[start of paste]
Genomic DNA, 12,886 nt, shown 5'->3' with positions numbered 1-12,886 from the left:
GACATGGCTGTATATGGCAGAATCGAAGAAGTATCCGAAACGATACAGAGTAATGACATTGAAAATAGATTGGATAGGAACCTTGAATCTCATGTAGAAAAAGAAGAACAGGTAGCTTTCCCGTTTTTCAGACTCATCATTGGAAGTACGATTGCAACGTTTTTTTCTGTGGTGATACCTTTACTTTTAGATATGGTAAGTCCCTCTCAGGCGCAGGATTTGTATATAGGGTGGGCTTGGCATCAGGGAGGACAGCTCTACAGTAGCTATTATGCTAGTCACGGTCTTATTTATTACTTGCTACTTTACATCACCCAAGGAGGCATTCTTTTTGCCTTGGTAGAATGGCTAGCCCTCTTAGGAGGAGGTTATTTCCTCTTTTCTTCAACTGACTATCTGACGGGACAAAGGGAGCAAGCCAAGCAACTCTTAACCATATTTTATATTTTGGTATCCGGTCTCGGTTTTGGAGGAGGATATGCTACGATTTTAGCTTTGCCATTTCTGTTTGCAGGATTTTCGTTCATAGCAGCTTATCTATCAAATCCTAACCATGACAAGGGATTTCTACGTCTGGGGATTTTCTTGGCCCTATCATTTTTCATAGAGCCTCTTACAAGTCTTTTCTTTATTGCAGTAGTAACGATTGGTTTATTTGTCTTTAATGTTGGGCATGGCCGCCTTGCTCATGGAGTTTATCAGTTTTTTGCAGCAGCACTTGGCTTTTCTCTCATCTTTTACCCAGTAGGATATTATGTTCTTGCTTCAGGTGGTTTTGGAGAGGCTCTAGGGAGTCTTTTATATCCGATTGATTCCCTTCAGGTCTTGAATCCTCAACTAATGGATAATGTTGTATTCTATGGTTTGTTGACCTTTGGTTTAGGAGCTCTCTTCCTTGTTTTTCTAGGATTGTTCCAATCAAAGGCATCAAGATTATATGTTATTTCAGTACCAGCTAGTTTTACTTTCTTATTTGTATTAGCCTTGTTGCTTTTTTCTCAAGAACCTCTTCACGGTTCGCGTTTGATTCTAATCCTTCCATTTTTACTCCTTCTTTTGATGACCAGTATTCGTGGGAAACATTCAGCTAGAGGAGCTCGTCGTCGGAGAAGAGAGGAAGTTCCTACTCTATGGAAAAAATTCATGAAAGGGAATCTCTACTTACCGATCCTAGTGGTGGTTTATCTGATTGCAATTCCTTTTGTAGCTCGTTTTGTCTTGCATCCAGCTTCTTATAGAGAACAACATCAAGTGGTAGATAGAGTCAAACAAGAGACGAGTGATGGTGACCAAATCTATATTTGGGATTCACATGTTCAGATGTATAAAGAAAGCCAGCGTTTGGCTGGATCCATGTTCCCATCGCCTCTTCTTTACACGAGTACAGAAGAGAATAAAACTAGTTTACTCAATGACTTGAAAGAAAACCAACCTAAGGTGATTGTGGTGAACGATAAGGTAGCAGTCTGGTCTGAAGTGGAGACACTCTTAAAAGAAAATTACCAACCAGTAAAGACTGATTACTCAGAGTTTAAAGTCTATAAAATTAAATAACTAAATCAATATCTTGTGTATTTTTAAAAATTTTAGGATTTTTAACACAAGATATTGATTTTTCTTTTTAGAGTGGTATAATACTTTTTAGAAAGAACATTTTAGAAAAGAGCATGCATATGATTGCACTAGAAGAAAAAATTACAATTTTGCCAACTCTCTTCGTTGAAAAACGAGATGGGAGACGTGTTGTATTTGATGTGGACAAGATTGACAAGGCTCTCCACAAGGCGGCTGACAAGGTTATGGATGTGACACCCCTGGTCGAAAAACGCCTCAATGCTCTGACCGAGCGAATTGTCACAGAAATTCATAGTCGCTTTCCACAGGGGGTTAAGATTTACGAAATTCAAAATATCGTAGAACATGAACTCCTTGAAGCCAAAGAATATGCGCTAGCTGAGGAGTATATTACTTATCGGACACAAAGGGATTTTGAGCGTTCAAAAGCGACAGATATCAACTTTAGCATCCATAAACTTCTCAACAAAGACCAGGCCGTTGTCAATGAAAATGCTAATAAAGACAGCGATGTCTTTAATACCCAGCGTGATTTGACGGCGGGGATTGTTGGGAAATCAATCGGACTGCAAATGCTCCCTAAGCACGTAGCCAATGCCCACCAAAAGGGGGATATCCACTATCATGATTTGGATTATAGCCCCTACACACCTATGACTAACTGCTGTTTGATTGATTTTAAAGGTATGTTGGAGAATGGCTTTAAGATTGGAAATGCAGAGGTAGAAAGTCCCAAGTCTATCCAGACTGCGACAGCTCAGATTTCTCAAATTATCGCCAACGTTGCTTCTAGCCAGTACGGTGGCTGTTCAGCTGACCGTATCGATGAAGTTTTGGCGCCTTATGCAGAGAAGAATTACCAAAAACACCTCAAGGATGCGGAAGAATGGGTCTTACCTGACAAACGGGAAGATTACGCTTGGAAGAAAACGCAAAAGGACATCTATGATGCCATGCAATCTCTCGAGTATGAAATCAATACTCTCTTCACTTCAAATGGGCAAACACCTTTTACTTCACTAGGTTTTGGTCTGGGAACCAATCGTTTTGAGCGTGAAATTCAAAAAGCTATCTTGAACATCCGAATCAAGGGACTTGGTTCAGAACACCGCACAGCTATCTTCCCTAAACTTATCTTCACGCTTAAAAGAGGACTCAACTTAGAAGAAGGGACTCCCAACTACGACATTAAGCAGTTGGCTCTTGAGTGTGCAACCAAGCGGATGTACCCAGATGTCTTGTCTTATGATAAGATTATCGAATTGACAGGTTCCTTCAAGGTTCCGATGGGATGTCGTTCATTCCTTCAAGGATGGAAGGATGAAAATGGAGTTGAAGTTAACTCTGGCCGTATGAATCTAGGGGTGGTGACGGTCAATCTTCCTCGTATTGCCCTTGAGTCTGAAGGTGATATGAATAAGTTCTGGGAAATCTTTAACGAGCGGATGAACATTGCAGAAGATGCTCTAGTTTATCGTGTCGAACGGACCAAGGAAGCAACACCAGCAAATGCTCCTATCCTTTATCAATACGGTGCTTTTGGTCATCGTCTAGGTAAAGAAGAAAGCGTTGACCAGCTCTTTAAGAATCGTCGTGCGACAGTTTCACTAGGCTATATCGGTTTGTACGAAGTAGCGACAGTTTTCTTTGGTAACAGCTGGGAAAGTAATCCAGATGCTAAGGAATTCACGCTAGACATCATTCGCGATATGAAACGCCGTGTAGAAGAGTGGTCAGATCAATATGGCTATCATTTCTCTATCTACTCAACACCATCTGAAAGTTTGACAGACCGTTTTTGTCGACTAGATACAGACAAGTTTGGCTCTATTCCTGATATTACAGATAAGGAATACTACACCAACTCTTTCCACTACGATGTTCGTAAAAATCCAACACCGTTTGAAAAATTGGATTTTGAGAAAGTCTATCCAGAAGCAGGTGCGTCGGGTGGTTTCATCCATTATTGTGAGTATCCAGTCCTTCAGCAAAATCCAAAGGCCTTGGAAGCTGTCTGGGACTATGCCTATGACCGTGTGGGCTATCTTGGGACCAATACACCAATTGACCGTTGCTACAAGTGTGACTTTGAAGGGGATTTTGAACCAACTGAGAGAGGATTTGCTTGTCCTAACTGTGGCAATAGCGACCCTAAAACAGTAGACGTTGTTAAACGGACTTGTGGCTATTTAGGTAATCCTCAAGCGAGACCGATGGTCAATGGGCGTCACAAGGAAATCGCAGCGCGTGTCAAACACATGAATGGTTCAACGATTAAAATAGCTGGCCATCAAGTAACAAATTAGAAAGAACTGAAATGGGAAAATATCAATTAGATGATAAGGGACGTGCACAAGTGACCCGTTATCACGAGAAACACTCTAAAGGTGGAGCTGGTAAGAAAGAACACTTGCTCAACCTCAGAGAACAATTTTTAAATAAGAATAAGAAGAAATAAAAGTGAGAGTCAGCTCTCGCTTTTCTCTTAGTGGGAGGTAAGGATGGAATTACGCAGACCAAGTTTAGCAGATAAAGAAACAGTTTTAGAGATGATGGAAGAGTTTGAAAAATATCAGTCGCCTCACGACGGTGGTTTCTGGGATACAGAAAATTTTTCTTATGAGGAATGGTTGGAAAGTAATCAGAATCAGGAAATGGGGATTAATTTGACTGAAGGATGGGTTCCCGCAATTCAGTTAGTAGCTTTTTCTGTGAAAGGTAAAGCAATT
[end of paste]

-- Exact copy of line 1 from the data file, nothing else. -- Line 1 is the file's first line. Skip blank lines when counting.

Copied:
Genomic DNA, 12,886 nt, shown 5'->3' with positions numbered 1-12,886 from the left: